Monday, June 20, 2011

Salads in Iran

The question that always arises around salads in countries like Iran is "How safe is it to eat them?" Reza, our guide, said that most every place we ate would practice safety in handling fruits and vegetables and suggested that we not worry about it. Most people in the group ate whatever they wanted. A few had minor tummy problems but no one was laid flat for long.

I took a measured approach to eating anything uncooked. For the first week or so I stayed away from nearly everything like lettuce, fresh tomatoes, and the like. I did eat peeled fresh veggies like carrots and cucumbers. In the second week I introduced more fresh greens and radishes. By the third week, I too was eating whatever I wanted, including some things in the market that may have been a touch iffy hygiene-wise. But I was perfectly fine.

The salads and vegetable dishes we were offered were just beautiful. They often filled a large table in a restaurant and were self-serve. Until we got accustomed to the fact that these salads were just the start of meal, we would load up—they could have been a meal unto themselves—when, in fact, we needed to practice pacing.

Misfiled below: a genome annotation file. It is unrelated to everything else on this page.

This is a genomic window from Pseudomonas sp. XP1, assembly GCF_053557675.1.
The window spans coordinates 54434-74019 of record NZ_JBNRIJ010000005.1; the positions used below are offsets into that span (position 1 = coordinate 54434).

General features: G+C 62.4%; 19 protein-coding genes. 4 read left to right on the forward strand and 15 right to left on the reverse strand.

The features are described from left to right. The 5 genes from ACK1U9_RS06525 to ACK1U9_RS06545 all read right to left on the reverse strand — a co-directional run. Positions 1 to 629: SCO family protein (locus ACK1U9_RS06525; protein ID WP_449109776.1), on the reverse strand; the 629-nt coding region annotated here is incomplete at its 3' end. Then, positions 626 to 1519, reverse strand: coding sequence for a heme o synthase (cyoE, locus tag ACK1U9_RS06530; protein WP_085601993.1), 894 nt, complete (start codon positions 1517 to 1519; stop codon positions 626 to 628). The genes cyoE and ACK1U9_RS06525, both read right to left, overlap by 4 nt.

My favorite selection of salads was at a restaurant in Tehran where we ate on a stop-over from Tabriz to Mashhad. There were many many more salads to choose from and all equally beautiful and tasty. The top is potato salad with dill, the next is coleslaw with raisins, and the last is a mix of corn, onions, tomatoes, and herbs.

Occasionally salads would be wrapped in plastic and be present at our places at the table, as in a restaurant in Tabriz.
For one lunch in Yazd, we had a specially constructed salad in the shape of a Persian paisley design which Geri, one of my traveling companions, pointed out to me.
Yogurt with cucumbers or shallots were brought to us in bowls or plastic cartons nearly every lunch and dinner. If you want to try to make your own Yogurt with Cucumbers, click on the recipe title and it will take you to the posting.
A wonderful dish with herbs and eggs, baked like a frittata, called kuku. I'll get you the recipe before too long. The first photo to the left is from the Ferdowsi Restaurant in Tehran and the one below is my own version, called Fresh Herb Kuku, with a nice Patty Pan Squash Salad.
At an Armenian restaurant in Esfahan, I decided to make the salads my whole lunch. Just look at the wonderful plate I made for myself.

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